With a bit more research I find out I missed out Alban Arthuan, Inti Raymi, Shab-e Yaldaa, Mi na Nollaig, Dies Natalis Invicti Solis, Jol, Rohatsu and Saturnalia. Although further research might reduce that list (Rohatsu isn’t really connected with the Solstice but with Venus) that’s still a bit of a mouthful.

I’m not going down the Winterval route, because that’s just too PC. Which is why I liked “Chrissmas”. It’s something I came across in a blog discussing the same unease I’m discussing here, so using the same list of solstice celebrations. Like me, the blogger wanted a way to take part in the festival, but do it in his/her own way, and do it without having to get into lots of explanations about the differences. The concept is that if you call it Chrissmas, no-one can actually hear the difference, but you know it’s not Christmas. So Merry Chrissmas everyone.

December 18, 2006

More Moore

Writing about web page

OK pedantic I know, but I realise I’ve failed to distinguish between two things – bits and bytes and binary prefixes and actual prefixes. These are all very much orders of magnitude here, so who really cares, but just to be accurate – my computer is 70GiB not 70Gib. My brain is 1Gb not 1GB (so that’s even more pathetic than I said in my last entry). Also the computers of the future should really be described with binary prefiixes not standard ones. Pebibytes and exbibytes, for example, but that just sounds daft. Not as bad as yobibytes though. Sounds like some new chav snack food.

Moore's law

Writing about web page

Just a thought …

Moore’s law is basically that available computing power doubles every 18 months. So if a typical computer from, say, late 2003 has 70 Gbytes, a typical one bought now would have 280 Gbytes. Man, I need to upgrade.

Extending this, it means that computing power goes up by a factor of 1000 every 15 years. So my first computer (30 years ago) would have only been of the order of a few kbytes. Sounds about right.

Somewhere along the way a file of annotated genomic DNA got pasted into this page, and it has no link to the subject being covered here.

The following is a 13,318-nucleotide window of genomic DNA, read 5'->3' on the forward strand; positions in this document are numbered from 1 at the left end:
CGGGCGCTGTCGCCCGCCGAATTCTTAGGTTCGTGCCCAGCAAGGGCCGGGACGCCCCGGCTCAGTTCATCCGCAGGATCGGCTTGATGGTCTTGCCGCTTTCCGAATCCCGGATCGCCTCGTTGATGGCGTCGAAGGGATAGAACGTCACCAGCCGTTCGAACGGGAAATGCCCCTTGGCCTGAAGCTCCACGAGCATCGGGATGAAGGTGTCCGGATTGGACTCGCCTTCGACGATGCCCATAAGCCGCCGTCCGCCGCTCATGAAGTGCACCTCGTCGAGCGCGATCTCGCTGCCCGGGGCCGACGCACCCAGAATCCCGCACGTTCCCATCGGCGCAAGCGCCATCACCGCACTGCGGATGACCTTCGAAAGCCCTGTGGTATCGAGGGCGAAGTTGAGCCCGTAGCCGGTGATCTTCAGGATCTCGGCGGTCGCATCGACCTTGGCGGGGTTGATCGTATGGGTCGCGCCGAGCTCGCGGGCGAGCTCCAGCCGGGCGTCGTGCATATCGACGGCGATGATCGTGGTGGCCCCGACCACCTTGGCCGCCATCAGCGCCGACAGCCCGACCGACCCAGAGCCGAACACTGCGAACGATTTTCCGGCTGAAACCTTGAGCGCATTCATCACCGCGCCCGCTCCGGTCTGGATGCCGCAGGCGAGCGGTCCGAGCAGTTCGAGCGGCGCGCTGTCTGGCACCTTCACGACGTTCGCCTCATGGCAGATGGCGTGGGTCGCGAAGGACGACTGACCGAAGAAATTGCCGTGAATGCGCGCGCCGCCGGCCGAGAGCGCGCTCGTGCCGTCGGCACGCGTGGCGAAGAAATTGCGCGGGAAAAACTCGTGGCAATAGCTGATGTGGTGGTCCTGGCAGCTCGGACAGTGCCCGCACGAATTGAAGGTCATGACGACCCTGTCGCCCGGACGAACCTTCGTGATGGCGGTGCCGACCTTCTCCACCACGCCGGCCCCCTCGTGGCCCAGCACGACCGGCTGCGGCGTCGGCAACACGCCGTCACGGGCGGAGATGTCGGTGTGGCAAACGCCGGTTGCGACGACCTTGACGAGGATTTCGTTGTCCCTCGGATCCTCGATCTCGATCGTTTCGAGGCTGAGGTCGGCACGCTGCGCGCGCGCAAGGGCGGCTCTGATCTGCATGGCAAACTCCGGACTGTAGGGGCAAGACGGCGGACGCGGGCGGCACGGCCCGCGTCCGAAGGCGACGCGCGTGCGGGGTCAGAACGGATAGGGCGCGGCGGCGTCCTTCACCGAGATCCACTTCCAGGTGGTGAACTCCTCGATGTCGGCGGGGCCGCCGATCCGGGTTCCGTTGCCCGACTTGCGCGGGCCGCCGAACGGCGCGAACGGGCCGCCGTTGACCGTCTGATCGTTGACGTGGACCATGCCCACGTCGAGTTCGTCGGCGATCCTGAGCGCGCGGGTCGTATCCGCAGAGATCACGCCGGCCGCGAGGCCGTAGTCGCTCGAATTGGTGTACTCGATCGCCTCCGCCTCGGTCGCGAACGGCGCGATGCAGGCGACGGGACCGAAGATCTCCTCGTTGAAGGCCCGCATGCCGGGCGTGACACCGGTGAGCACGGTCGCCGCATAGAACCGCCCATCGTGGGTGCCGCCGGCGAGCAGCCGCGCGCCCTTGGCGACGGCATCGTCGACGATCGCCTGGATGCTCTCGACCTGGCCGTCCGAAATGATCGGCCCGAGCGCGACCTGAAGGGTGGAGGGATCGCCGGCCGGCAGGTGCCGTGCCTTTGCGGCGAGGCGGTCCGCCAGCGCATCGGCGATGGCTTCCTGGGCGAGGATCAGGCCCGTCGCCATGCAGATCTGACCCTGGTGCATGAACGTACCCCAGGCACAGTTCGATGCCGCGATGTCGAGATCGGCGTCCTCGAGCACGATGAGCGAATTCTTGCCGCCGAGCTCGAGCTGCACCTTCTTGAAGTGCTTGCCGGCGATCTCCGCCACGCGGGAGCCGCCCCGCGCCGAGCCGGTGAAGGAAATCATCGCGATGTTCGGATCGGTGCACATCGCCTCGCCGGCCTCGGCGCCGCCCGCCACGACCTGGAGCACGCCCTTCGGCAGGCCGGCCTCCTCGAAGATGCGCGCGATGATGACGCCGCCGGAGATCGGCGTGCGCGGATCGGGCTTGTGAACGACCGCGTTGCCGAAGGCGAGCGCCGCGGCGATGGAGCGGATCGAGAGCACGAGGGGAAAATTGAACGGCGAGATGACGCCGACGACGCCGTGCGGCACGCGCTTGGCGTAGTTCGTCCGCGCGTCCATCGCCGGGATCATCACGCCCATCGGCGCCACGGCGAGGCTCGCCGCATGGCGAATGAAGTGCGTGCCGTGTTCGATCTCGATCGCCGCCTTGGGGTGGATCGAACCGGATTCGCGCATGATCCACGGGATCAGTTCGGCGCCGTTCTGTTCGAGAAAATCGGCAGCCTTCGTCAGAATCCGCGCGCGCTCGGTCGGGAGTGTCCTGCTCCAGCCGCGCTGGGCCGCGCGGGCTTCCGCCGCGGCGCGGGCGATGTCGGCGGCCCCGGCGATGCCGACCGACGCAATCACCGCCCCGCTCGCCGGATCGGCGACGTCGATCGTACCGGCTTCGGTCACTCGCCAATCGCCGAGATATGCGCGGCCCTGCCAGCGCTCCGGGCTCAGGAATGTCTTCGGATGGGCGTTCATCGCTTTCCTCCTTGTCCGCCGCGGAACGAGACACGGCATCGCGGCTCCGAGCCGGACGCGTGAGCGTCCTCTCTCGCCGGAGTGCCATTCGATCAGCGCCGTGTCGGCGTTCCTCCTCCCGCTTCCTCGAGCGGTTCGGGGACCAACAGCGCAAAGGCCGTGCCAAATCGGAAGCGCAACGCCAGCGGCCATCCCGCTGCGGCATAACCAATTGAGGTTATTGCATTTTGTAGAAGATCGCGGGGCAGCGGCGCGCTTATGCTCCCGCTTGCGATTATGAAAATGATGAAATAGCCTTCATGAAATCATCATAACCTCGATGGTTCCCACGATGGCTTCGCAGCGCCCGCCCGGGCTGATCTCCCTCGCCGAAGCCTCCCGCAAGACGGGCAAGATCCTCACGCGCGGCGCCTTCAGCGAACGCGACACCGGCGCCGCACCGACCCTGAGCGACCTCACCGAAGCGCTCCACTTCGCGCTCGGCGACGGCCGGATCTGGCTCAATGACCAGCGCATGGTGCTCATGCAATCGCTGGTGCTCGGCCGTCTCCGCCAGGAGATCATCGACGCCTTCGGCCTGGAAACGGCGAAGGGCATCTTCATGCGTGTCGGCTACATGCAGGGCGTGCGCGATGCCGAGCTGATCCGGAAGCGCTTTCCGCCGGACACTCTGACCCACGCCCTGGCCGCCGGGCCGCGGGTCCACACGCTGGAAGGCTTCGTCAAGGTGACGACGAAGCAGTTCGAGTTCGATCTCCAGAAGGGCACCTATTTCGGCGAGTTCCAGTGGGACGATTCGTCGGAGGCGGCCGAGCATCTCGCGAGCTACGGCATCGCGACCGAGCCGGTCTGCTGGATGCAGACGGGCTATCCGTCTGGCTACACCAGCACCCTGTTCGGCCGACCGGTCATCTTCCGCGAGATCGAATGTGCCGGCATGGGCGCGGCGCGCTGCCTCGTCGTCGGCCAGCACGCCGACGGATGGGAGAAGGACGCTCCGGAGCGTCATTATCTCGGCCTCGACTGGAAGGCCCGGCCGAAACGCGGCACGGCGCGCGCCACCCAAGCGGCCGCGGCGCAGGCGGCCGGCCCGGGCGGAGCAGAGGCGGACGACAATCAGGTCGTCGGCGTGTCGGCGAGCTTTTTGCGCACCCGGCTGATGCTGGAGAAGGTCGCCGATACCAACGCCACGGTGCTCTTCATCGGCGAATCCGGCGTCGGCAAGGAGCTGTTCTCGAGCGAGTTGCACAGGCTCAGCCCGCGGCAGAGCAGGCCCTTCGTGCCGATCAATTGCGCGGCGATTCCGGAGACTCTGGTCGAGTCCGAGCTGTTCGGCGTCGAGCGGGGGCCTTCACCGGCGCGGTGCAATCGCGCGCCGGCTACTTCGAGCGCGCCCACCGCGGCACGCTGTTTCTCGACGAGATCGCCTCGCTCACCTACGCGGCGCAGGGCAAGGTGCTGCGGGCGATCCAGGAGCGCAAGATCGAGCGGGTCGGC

So my last computer, assuming I have a normal lifespan, (which will mean cutting down on the fatty foods, I guess) will have a capacity measured in petabytes, or even (if I do more exercise) exabytes! OMG.

Imagine what I could do with that!

At this point I was going to look up the memory capacity of the human brain and work out if this curve was going to exceed the memory capacity of the human brain within my lifetime. Shock horror – it’s already there. The memory capacity of my brain is less than that of my three-year-old PC (by a factor of about 100). That explains a lot.

What this does mean though is that by the end of the century we’ll have run out of prefixes. The 2080s will see the introduction of desktop PCs composed of yottabytes of memory. I don’t think there’s a prefix for 10-to-the-27. I suggest lotta, ‘cause 10-to-the-27 bytes is a lottabytes .

December 12, 2006

Mark's back

I’ve been away from the Internet for just over two weeks with a prolapsed disc (according to my physio – but that’s the same as a slipped disc, just a bit more accurate description) but am now able to blog again. So this entry is about my return, but also about the problems with my lumbar region – hence “Mark’s back” (see what I’ve done there?)